Over the last 12 months, the overwhelming reason for projects getting stalled was the lack of promoter’s interest in implementing them. This factor overshadowed the more predictable systemic reasons for project delays — including land acquisition problems, lack of environmental clearance and raw material or feedstock unavailability — and accounted for over a fifth of the 598 projects that were reported to be stuck last fiscal.
Data collated by CMIE (Centre for Monitoring Indian Economy) on stalled projects — comprising a large sample of firm-level public and private investment data, balance sheet reports and survey of companies, and the timeline of projects — showed that the lack of interest by promoters to invest held up a total of 132 projects with investments worth Rs 69,600 crore last fiscal.
As compared to this, land acquisition problems led to a shelving of 45 projects while raw material or feedstock unavailability resulted in scrapping of 20 projects.
The ticket size of projects held up due to land acquisition issues and the lack of fuel was, however, comparatively higher that those held up due to the lack of promoters interest, with investments worth Rs 90,100 crore estimated to be held up due to lack of requisite land and those stalled for want of fuel entailing investments worth Rs 1 lakh crore. Delay in getting environment clearances, one of the other major reasons for stalled projects during the last couple of years, accounted for the scrapping of just eight projects during 2014-15, entailing estimated investments of Rs.20,700 crore.
Interestingly, the split between private and public sector projects shows a divergent trend. While unfavourable market conditions, and not the lack of regulatory clearances, explained the stalling of a majority of projects in the private sector, the bulk of the projects stalled in the public sector was attributed to regulatory reasons.
The data showed that the manufacturing sector took the biggest hit with investments worth Rs 2.14 lakh crore dropped, spread across 178 projects. The power sector, the thermal side of which has been struggling for feedstock such as coal and gas, witnessed the nixing of 32 projects with investments worth Rs.1.10 lakh crore. Among states — the non-industrialised states led the list of those reporting an over 10 per cent stalling rate — defined as the stock of stalled projects as a percentage of those under implementation in terms of value of projects. Up to the third quarter of 2013-14, West Bengal, Himachal Pradesh, Odisha, Jharkhand, Uttar Pradesh and Chhattisgarh figured in the top six of the CMIE list of states with the highest proportion of stalled projects during the last quarter of 2014-15.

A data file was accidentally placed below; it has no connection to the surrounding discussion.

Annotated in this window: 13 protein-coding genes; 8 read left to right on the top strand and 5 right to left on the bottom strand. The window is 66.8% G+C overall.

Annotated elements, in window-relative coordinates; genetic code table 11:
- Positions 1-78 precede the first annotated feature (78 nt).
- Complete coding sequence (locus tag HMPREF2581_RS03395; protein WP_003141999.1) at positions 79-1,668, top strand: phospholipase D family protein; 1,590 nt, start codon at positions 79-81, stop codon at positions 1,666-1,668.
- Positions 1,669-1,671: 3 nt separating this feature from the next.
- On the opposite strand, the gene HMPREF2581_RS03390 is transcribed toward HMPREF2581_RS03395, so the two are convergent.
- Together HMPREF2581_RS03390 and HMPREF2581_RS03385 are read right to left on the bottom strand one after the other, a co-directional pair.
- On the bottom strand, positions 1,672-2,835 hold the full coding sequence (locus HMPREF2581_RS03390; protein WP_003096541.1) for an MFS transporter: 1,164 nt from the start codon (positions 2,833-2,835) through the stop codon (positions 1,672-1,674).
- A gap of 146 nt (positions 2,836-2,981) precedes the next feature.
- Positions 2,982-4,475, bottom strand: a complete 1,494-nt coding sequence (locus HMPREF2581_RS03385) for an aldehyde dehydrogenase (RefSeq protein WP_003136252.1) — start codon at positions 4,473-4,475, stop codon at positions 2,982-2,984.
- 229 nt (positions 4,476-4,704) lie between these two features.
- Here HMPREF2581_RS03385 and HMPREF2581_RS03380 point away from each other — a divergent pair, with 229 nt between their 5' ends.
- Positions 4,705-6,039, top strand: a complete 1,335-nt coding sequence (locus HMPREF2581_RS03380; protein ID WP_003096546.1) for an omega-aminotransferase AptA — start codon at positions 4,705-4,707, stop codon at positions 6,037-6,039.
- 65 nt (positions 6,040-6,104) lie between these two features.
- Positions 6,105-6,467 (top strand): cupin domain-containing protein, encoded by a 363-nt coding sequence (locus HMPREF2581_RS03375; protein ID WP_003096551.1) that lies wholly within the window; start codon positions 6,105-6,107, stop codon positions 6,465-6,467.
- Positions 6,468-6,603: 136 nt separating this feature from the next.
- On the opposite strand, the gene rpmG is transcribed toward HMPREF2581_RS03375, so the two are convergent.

In all, fiscal 2014-15 witnessed projects worth Rs 4.80 lakh crore shelved, lower by 28 per cent over 2013-14. The decline in stalling of projects in 2014-15 can be attributed to a large base of projects stalled in 2013-14. Projects stalled at Rs 6.6 lakh crore in 2013-14 was highest in the past 18 years. The worrying factor, though, is that the majority of projects held up in 2014-15 was on account of the lack of promoter interest, a harbinger of the investment sentiment continuing to be negative. Reflecting this, Nomura, in a research note earlier this month, had pointed to some revival in stalled projects, even as these revived projects only made up a small proportion of overall investment and therefore, new investment needing to continue to accelerate to create a stronger foundation for sustainable growth.
“Clearing the top 100 stalled projects will address 83 per cent of the problem of stalled projects by value,”a CMIE executive said.
On April 7, the RBI had indicated that banks may extend the date of commencement of commercial operations (DCCO) of a stalled project by up to two years in case its ownership changed hands. This, it said, was being done on the basis of representations from banks that new promoters or developers of a stalled project may require time to revive or complete the stalled projects. “It has been decided that in cases where, in the assessment of the banks, the implementation of the project has been stalled primarily due to inadequacies of the existing promoters and a subsequent change in the ownership of the borrowing entity has been effected, banks may permit extension of DCCO up to a further period of two years,” RBI said in its April 7 notification.
Average quarterly stalling of projects which hovered around Rs 19,400 crore in the period between 2000-2009, rose steeply after the global liquidity crisis in 2009-10. Large projects that were announced in abundance during the investment boom period of 2004-05 to 2008-09, were being scrapped post 2010-11. The quarterly average stalling of projects accelerated to Rs1.43 lakh crore in 2011-12, Rs 1.1 lakh crore in 2012-13 and peaked at Rs 1.60 lakh crore in 2013-14.
Project Watch: 8,500 km to be awarded for roads
The Ministry of Road, Transport & Highways (MoRTH) is looking at awarding 8500 km of road development projects in the current financial year, nearly half of which would be executed under the new ‘hybrid annuity’ model. The 40-km Nagpur Bypass, which falls in the constituency of roads minister Nitin Gadkari’s constituency, will be the first project to be developed as a 4-lane highway under the new ‘hybrid annuity model’.
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